The gut not only represents the largest endocrine organ of the human body but is also profoundly involved in the control of metabolism through peptide hormones. Therefore, gastrointestinal hormones are acting via autocrine, paracrine, and classical endocrine pathways and regulate e.g. digestion, hunger, and satiety. Furthermore, they are important regulators of body weight, growth, and glucose metabolism, as well as of mood and behavior.
Physicians and scientists in the field of pediatric endocrinology and diabetes, as well as in pediatric gastroenterology, require an extensive understanding of the origin of enteroendocrine cells, factors controlling their differentiation, hormone gene expression, secretion, function and, finally, the complex interaction with other organs, especially the central nervous system. In order to meet these needs, experts in the field have written up-to-date, comprehensive, and illustrated reviews presenting the current knowledge in the field of gastrointestinal endocrinology with a pediatric view. Those reviews comprise this latest volume of Endocrine Development.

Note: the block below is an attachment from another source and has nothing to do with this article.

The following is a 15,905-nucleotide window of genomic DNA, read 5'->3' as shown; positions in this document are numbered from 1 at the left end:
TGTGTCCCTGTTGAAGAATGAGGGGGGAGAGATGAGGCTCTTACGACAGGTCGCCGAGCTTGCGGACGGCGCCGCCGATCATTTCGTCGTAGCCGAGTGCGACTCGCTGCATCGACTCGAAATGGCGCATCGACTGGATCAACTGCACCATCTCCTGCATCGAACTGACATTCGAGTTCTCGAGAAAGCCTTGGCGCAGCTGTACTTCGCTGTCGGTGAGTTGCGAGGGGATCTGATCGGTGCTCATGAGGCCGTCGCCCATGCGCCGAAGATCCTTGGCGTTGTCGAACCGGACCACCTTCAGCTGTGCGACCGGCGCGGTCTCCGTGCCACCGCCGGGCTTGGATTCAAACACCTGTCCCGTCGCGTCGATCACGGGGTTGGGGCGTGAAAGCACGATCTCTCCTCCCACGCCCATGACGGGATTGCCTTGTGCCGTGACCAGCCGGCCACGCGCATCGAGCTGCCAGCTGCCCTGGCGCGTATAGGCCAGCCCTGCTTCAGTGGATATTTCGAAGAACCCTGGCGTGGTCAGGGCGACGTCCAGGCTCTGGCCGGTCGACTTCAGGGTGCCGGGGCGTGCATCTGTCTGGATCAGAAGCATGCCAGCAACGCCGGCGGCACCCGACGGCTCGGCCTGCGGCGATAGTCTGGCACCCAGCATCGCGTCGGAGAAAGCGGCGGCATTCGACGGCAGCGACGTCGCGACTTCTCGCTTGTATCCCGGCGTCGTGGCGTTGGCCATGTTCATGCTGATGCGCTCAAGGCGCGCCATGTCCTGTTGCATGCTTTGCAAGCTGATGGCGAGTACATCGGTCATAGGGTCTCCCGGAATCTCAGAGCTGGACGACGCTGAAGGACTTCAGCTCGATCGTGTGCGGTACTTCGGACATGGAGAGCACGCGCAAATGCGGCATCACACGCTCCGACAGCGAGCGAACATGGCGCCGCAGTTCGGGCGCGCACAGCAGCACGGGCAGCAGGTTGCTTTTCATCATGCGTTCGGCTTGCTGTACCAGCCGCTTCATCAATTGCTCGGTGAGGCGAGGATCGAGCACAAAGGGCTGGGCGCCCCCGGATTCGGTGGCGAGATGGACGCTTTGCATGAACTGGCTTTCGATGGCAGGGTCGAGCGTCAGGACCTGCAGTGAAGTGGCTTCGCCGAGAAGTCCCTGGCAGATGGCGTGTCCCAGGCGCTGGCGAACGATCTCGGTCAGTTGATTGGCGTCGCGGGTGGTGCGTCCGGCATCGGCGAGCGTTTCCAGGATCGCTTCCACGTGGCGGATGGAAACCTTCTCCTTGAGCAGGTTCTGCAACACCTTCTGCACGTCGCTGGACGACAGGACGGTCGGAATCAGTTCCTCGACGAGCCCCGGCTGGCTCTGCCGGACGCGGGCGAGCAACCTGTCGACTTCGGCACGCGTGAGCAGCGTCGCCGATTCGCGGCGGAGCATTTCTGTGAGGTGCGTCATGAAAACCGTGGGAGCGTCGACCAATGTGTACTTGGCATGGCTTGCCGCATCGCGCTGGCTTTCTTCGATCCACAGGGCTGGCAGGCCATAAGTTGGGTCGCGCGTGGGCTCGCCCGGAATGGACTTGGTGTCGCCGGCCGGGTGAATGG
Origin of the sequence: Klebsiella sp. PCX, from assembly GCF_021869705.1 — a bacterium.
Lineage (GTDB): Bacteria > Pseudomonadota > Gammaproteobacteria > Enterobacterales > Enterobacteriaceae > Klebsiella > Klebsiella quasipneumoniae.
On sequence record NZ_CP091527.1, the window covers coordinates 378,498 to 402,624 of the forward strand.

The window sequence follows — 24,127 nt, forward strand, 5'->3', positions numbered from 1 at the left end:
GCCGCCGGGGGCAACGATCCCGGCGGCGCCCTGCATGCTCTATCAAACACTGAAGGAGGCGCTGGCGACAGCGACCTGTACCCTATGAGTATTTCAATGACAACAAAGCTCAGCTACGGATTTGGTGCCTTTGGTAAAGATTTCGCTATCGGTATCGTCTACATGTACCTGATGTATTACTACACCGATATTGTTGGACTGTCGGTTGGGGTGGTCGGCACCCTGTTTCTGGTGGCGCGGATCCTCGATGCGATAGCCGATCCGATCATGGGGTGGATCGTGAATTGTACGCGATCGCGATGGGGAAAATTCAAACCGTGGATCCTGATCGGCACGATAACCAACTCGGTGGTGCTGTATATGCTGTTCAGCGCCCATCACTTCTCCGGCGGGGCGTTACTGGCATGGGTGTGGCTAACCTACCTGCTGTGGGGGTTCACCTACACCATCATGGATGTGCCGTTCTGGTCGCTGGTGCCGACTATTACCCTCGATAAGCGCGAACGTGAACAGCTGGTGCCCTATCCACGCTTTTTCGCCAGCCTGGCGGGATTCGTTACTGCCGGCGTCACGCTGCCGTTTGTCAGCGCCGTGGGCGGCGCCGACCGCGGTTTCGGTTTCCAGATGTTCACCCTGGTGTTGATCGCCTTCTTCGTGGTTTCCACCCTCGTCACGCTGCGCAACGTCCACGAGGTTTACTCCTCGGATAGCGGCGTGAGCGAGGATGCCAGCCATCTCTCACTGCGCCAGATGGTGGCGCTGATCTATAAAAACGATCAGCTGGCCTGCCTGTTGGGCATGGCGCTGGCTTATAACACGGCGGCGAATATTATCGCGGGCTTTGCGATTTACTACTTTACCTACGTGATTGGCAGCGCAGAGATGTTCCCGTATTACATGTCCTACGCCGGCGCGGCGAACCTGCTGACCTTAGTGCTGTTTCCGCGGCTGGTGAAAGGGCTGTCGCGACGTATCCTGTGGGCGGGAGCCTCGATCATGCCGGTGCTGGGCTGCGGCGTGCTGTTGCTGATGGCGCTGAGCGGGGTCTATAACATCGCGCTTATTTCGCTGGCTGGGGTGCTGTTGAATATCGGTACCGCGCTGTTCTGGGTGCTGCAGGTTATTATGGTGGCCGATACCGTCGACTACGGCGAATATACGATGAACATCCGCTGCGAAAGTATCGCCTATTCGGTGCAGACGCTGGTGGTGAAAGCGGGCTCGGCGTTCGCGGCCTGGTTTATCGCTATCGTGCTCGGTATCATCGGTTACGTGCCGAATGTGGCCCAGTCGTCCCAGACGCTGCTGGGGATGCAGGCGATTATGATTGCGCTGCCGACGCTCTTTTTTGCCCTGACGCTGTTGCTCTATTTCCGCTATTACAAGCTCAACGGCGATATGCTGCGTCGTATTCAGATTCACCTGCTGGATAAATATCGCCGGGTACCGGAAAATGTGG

38 - 48: Incretins and Their Endocrine and Metabolic Functions
Jochen Seufert, 2017. "Incretins and Their Endocrine and Metabolic Functions", Developmental Biology of Gastrointestinal Hormones: 10th ESPE Advanced Seminar in Developmental Endocrinology, Ulm, June 2016, M. Wabitsch, C. Posovszky
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